Judge Jerry Edwin Smith
Judge Smith of Houston, Texas, was appointed to the Fifth Circuit in 1987 by President Reagan. Prior to joining the bench, Judge Smith served as the City Attorney for the City of Houston
(1984-87), the Special Assistant Attorney General of the State of Texas (1981-82), and the Director of the Harris County Housing Authority (1978-80). Judge Smith also served on the State GOP Executive Committee from 1976-1987 and chaired the Committee from 1977-1978.
While in that position, Jerry E. Smith made several controversial statements, such as characterizing the League of Women Voters as the “plague of women voters” and referring to the International Women’s Year Conference as a “gaggle of outcasts, misfits and rejects” with “perverted views.”
Confirmation Hearing on: Jerry E. Smith, et al., Before the S. Comm. on the Judiciary, 100th Cong. 31-58, 31-32 (1987) (during the hearing, Sen. Leahy cited articles from the Houston Chronicle that had reported the nominee’s controversial remarks).
Judge Jerry Edwin Smith: Mortgages-MBS-MERS and Attorney or Govt Related Cases where he presided on the 3-Panel
This case is still ‘Politically pending’ an opinion as the Fifth Circuit ponders (for a very long time) the Constitutionality Question and legality of the CFPB.
Why Is FDIC v Deutsche Bank and Goldman Sachs changed to Read as Merrill Lynch and Why do they not refer to the case number in the Lower Court, which is Shown Below as FDIC v Deutsche Bank…?
Related Article: Judge Ellison of S.D. TX District Court Bites Back at Outrageous 5th Circuit Judge Jerry Smith’s Opinion Over Zealously Protecting JPMorgan Chase by Attacking Ellison in Error
Jerry E. Smith is A Defender of Big Oil Companies
From 1973, following law school and a clerkship, to 1984, Judge Smith worked as a civil litigator at the firm Fulbright & Jaworski, where he concentrated on federal energy litigation.
He described his practice as “consist[ing] of working with groups of attorneys in various law firms representing major oil companies in lawsuits regarding the interpretation and enforcement of United States Department of Energy price and allocation regulations.”
In three out of the ten cases Judge Smith described as being the most significant of his career, he defended big oil companies
Dorchester Gas Producing Co. v. Dept. of Energy: From 1979 to 1984, Judge Smith represented Exxon in a declaratory judgment action brought by several major petroleum refiners, including Exxon, Texaco, Phillips, Mobil, and Standard Oil, challenging natural gas liquids price regulations promulgated by the Department of Energy under the Emergency Petroleum Allocation Act of 1973 (EPAA). The petroleum refiners contended that the Department’s method of calculating specific processing costs that could be passed through to customers resulted in “several hundred million dollars” of profit losses. The Department of Energy eventually prevailed on all claims.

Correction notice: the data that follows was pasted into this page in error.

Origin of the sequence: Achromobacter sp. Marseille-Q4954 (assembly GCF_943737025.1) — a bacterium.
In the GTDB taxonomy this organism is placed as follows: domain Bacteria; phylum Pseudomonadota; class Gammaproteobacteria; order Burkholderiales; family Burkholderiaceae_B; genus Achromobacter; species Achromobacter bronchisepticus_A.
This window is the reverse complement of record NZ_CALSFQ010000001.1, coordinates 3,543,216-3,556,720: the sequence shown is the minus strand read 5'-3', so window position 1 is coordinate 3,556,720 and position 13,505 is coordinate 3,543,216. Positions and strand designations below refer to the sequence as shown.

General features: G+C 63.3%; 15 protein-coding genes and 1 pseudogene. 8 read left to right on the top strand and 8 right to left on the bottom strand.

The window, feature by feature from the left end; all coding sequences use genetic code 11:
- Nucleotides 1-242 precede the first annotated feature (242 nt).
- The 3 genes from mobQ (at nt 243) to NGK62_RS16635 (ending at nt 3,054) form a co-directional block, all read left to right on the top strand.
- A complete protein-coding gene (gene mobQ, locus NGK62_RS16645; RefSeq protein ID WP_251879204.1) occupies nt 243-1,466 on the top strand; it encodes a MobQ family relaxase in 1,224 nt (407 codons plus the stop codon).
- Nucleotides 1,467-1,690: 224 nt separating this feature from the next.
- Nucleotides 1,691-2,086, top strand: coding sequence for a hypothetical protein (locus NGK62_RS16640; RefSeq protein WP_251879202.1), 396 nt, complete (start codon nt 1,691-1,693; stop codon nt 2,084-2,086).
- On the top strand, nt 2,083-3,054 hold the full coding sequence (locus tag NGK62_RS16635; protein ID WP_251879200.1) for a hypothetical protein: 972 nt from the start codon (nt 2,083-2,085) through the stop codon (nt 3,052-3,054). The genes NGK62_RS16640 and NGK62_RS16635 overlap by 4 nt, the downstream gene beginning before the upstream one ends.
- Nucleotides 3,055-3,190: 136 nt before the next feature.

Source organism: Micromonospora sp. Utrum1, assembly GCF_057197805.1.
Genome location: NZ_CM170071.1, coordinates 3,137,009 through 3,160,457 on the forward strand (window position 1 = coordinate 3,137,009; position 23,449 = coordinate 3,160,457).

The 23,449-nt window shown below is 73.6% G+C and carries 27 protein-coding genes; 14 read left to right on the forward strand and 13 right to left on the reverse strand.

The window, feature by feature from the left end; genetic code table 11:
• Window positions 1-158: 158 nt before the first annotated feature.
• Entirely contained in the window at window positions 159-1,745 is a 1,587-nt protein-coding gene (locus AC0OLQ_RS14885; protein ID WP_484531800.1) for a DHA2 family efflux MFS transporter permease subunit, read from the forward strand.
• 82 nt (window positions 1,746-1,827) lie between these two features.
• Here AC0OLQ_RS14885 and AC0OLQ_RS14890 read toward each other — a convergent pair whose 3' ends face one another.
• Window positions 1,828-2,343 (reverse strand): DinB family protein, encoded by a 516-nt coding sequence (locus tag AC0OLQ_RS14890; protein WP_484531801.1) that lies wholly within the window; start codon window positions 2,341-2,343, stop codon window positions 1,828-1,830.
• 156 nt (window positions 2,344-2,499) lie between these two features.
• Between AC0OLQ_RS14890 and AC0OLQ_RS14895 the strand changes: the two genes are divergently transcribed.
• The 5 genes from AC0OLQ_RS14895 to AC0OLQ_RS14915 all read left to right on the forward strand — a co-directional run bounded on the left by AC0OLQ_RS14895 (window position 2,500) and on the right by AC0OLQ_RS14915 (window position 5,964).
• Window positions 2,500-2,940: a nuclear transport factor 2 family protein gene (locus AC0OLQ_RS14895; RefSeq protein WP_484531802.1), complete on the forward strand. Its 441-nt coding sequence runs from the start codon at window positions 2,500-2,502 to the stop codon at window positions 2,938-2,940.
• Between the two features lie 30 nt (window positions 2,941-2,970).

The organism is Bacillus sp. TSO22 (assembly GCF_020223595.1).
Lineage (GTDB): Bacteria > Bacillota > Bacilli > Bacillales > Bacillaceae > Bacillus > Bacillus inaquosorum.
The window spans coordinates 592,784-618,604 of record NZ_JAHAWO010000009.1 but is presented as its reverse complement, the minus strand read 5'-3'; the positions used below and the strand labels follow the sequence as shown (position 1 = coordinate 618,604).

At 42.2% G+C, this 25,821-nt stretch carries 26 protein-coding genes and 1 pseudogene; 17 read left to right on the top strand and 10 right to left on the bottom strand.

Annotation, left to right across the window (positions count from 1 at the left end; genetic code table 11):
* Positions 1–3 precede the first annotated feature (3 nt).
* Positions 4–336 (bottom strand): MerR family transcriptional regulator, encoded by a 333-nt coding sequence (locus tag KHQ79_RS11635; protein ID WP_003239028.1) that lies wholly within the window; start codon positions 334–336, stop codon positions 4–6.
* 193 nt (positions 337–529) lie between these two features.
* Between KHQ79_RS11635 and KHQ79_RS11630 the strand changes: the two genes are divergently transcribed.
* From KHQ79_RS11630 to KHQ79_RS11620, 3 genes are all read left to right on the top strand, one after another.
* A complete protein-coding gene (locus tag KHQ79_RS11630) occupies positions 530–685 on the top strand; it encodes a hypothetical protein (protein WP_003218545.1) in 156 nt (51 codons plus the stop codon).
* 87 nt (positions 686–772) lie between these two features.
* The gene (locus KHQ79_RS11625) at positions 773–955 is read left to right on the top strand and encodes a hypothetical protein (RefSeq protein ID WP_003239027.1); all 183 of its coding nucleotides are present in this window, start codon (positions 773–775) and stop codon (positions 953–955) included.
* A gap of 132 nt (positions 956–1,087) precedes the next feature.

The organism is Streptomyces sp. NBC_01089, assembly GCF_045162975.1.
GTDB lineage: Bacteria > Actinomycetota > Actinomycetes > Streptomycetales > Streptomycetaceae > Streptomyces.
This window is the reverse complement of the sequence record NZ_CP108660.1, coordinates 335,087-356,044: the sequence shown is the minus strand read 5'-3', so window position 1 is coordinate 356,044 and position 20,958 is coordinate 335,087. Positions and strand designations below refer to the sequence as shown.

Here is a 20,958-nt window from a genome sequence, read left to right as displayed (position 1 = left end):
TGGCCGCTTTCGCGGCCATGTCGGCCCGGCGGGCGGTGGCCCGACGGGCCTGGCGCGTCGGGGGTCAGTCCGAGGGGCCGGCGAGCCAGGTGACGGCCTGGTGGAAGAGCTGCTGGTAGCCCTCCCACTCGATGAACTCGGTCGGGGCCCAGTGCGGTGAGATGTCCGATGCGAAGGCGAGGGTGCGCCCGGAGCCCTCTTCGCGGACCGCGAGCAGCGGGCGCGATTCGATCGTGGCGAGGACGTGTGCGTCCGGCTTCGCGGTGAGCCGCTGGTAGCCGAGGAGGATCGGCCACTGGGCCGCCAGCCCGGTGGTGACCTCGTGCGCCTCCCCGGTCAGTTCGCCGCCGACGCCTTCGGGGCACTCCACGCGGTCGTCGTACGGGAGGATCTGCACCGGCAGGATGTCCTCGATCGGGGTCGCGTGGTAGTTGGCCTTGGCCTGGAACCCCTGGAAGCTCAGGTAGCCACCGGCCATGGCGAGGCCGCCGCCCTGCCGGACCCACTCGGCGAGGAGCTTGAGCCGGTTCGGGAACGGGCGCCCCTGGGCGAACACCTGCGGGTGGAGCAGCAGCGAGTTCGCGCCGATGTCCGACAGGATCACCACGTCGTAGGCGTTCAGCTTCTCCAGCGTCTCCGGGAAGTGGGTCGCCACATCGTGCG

Dougherty v. Continental Oil Co: Judge Smith represented Continental Oil Company (Conoco) in appealing an antitrust case brought by Conoco commission agents. The commission agents alleged that in the process of changing the way Conoco marketed its branded gasoline, it engaged in secret negotiations that shut commission agents out of the opportunity to become petroleum marketers. Judge Smith was successful in reversing the original verdict against Conoco and the case was subsequently settled.
Amoco Production Co. v. Dept. of Energy: Judge Smith represented Exxon and Sun Oil Company in a declaratory judgment action brought by numerous oil companies challenging Department of Energy regulations relating to natural gas liquids. The oil companies argued that the sale of natural gas liquids to corporate affiliates qualified as a “first sale” that allowed for upward cost adjustments. The oil companies were successful in obtaining summary judgment.
While Judge Smith did not report any financial investments in the energy sector between 2003 and 2008, in 2004 he attended a seminar hosted by the Foundation for Research on Economics & the Environment (FREE) in Big Sky, Montana, for which he was reimbursed transportation, lodging, and meal expenses.
FREE is a think-tank that promotes free-market environmentalism rather than environmental regulation and is funded largely by corporations like ExxonMobil and conservative foundations.19 FREE hosts industry-funded seminars for judges, often including leisure activities such as golf and horseback riding, to “explain why ecological values are not the only important ones.”
The year that Judge Smith attended the seminar, FREE received $70,000 from ExxonMobil, of which $20,000 was for “Federal Judicial Seminars,” $30,000 was for “General Operating Support,” and $20,000 was for a “Climate Seminar.”